Antarctic whales an indicator for world environmental health, scientists say: Part 2

ABC News' James Longman joins a team of researchers as they make their last attempt at collecting crucial data from a native whale before the water turns to ice.
6:29 | 05/21/19

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Transcript for Antarctic whales an indicator for world environmental health, scientists say: Part 2
The clouds break away. It's morning in Antarctica. One of the most breathe taking places on the planet. We've been following a group of researchers on their mission to document the plight of the whale population in the region. And today is their last chance. As winter draws near, and the waters will soon turn to ice. We're going to head over that direction where there was some calm water and hopefully some snoozy whales. We have sleeping whales up there. Can we get the tag pole ready? This is the whole point of this mission, to get as close as possible to the whales and tag them with these gps systems that can tell us so much more about their behavior. The drone team places their camera in the sky. As we inch closer to a group of sleeping humpbacks, they're startled by our boat. In a rare display, one begins breaching. Unable to tag this group of whales, the biologists move on. That was exciting. Not very useful for science, but awesome. Awesome to see. Soon they spot another pod. They're met with disappointment. Oh. Anything different to do here? Tagging is critical to their research and this bay is one Ari has returned to many times throughout the years. We ended up matching a food patch that measured over 2 million tons and we found over 500 humpbacks in here at the same time. It tells us the critical places for animals and if we need to set up marine protected areas to keep out commercial fishing, we know where the places are every A lot has been made about kril and how as the kind of bedrock of their eco system, there could be possibly an issue going forward. Can you explain why that is? There's an impi mat relationship with krill predators and sea ice down here. In the long time krill populations are going to decline. The other animals that feel that is the animals that require a massive amount of food. The tag is ready and they move forward once again. There we go. The tag will stay on capturing data for the researchers equipped with a camera. It provides them with a whale's eye view of the world. So success. We live. There it is. The wheal woken up, beguns to eat. The krill moves past the camera. We're combining the data and get a really good picture of the ecology of whales in the area. Chris Johnson has been instrumental in taking the research data and turning it into policy. Their goal is to protect 30% of the ocean's surrounding Antarctica by 2030. Time is of the essence. Recent research said we have 12 years to fight the impacts of climate change. It's hard to imagine this continent could one day look drastically different, placing some of the world's most beloved animals in danger. In my work as a news reporter, we're often presenting issues of life or death, but being here and learning about the science, you get the sense this really is life or death for all of us. During the height of the cold war, the antarctic treaty was signed designated the continent as a natural reserve for peace and science. Since then it's been a place where we come to determine the health of the world. We head to the Ukrainian research station to see one of the places where Earth science is recorded. As we head inside, we learn this place has even more significance than we thought. Right up there in 1985 buzz one of the places that scientists discovered the hole in the ozone a pretty special place. It's an issue that "Nightline" shed light on in 1992 becoming the first to ever broadcast live in Antarctica. Scientists stay ozone hole over the area, a thinning of the ozone layer is now the largest ever recorded. Reporter: Since then the hole in the ozone has recovered and is on its way to healing completely. It is one of the biggest success stories that we have for nature. I'm hopeful we can fight climate change both here and at home. And that ambition is one that unites scientists and expedition leaders alike. What are you hoping people take home with them from a trip like this? They realize the only change we can do is at home. We check in with Monica to see how it changed her outlook. When you hear the debate at home about climate change and global warming, what has this trip done to inform you about that? It's opened my eyes. I think about recycling at home, but seeing the ice formations and the melting patterns and the refreezing patterns, it's really brought home just all the other things that go about with climate change. You mean all the stuff you can do back home that might make a difference here? Exactly. Making a difference to this place from thousands of miles away might seem impossible, but the recovery of the humpback whale is testimony to what can be done to save our planet wherever we are. Up next, the billionaire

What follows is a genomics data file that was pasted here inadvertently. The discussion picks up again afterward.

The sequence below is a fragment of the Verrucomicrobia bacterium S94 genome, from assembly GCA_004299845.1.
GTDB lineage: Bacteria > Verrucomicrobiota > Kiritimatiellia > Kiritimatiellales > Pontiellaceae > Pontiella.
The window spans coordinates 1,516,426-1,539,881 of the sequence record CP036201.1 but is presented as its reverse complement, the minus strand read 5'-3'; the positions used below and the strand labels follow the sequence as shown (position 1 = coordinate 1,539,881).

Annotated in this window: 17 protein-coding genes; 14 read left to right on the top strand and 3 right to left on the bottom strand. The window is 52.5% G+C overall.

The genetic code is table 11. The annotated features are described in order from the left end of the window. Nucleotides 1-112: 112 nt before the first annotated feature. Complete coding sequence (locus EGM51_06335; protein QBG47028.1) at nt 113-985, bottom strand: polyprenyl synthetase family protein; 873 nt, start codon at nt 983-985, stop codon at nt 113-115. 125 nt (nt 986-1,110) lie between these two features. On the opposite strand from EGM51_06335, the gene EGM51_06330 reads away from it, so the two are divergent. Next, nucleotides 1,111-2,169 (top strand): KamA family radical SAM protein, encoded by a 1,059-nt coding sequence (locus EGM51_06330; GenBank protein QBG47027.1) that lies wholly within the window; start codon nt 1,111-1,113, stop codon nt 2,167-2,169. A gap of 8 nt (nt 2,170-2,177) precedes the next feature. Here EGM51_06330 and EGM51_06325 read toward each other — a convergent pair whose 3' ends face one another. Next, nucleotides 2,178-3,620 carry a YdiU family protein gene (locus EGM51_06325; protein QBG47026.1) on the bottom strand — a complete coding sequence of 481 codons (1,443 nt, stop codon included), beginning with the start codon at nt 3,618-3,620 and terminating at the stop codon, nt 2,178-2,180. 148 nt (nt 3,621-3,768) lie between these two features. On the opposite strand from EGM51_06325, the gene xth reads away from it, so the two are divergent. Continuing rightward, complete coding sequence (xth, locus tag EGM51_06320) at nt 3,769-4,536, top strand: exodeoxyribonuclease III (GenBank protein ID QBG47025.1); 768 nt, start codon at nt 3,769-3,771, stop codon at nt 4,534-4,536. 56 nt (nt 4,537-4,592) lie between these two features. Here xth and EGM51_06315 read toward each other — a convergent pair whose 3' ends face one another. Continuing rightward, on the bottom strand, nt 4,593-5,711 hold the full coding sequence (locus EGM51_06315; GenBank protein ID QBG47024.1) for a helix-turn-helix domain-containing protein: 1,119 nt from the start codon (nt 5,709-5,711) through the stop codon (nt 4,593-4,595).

This transcript has been automatically generated and may not be 100% accurate.

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